Divine Perfection: As with the moral law: "The law of the LORD is perfect, converting the soul: the testimony of the LORD is sure, making wise the simple. The statutes of the LORD are right, rejoicing the heart: the commandment of the LORD is pure, enlightening the eyes" (Psalm 19:7-8). Therefore, there are no defects, no corrections, and no supplementation necessary. The Psalter bears the unique Hebrew title "Sepher Tehillim" i.e. the book of praises, which declares it to be the divine intent that they should be used to sing his praises. Content, that is, designed by God himself. Praise material suitable and adequate for the church's worship till the end of the age. It is intended that the Psalms be sung: "Sing unto him, sing psalms unto him, talk ye of all his wondrous works" (1Chronicles 16:9), and, "Moreover Hezekiah the king and the princes commanded the Levites to sing praise unto the LORD with the words of David, and of Asaph the seer. And they sang praises with gladness, and they bowed their heads and worshipped" (2Chronicles 29:30).
Entire Church: In all ages, beginning to end. As with the rest of holy scripture, the Psalter is not just for a former age. "For whatsoever things were written aforetime were written for our learning, that we through patience and comfort of the scriptures might have hope" (Romans 15:4). These inspired praises were meant for Christian believers. They were used exclusively by the Lord himself, and by his apostles. The Lord has provided everything necessary for his church, and requiring that we should sing his praises, he has furnished us with a book of praises to do so. And what he has provided is both suitable and complete, lacking nothing.
The Composer: The word of God, as with all else is mediated to us through Christ. It all comes from the fountain of God's grace. "This word of God was not sent, nor delivered by the will of man, but that holy men of God spake as they were moved by the Holy Ghost, as the apostle Peter saith" (The Belgic Confession, Article Three). Neither are God's children reborn by the will of man, but, "were born, not of blood, nor of the will of the flesh, nor of the will of man, but of God" (John 1:13). God is very jealous, he will not have any aspect of his work attributed to us. It all stems from his sovereign, free, and particular grace. Both, his word, and our salvation. It is by Christ's mediation the word of God, including the Psalms comes to us, and who also is the composer of them, it is his word, "Let the word of Christ dwell in you richly in all wisdom; teaching and admonishing one another in psalms and hymns and spiritual songs, singing with grace in your hearts to the Lord" (Colossians 3:16). The words of Scripture are the words of Christ, one must never separate the words of scripture from the Christ of Scripture. It is for this reason that red-letter Bibles are nonsense because all the Bible's words are Christ's words. It is self-same attesting word speaking in and through all scripture, including the Psalter. He is even the precentor when we sing together in church, "saying, I will declare thy name unto my brethren, in the midst of the church will I sing praise unto thee" (Hebrews 2:12). So would the perfect Son of God sing anything that is that uninspired, imperfect, and furthermore, would he require us to do so? If union with Christ and communion with him is to hear him in worship, then we have in the divine Psalter exactly what is required. We have fellowship with our Lord. Why would we want to look elsewhere? It is enough.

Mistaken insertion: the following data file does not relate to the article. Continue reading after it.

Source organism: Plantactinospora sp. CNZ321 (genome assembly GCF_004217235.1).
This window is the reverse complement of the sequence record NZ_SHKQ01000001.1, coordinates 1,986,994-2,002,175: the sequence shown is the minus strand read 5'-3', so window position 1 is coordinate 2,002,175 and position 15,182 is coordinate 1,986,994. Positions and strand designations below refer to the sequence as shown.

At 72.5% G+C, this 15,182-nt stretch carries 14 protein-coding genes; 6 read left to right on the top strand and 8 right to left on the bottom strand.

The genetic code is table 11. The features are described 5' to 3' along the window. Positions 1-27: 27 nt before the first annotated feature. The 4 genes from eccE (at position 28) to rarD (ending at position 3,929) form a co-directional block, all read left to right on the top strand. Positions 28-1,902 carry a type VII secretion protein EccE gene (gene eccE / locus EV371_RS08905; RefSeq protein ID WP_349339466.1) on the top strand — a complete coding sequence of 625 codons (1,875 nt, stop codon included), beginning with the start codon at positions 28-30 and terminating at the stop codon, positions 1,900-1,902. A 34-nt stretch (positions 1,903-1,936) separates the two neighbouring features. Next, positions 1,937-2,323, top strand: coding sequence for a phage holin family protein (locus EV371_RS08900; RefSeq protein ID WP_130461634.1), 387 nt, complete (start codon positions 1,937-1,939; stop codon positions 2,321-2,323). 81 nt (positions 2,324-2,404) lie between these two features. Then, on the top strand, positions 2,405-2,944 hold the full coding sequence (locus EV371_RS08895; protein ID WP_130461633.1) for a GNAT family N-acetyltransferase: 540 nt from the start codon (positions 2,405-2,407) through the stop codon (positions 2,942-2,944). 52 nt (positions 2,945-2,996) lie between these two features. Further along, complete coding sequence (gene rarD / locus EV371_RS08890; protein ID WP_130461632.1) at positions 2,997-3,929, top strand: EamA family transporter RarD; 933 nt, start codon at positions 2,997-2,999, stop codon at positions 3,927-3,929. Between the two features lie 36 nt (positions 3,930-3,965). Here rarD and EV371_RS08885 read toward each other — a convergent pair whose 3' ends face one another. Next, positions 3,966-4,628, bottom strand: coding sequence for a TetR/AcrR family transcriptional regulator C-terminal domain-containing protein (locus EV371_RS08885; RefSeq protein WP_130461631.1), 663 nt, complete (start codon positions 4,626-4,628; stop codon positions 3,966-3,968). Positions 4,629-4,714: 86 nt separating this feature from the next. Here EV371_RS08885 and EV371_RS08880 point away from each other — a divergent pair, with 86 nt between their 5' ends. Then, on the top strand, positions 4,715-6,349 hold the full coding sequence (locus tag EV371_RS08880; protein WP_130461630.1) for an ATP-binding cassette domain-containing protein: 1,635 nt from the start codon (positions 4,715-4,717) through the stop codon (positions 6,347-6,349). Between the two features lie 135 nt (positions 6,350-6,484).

Treasure Trove: Of Christ and his salvation: "And he said unto them, These are the words which I spake unto you, while I was yet with you, that all things must be fulfilled, which were written in the law of Moses, and in the prophets, and in the psalms, concerning me" (Luke 24:44); "Even as David also describeth the blessedness of the man, unto whom God imputeth righteousness without works, Saying, Blessed are they whose iniquities are forgiven, and whose sins are covered. Blessed is the man to whom the Lord will not impute sin" (Romans 4:6-8). What need have we to compose any other? The early church sang nothing other, and this continued for many years after. If the singing of the Psalms is an ordinance of the Lord, his blessing and divine presence will attend our worship, "but thou art holy, O thou that inhabitest the praises of Israel" (Psalm 22:3). If we can expect God to be present with us, surely that is treasure enough in itself, but if he is not, what do we have but utter poverty. It is only in the Psalms that we are able to grasp the inmost thoughts of Christ.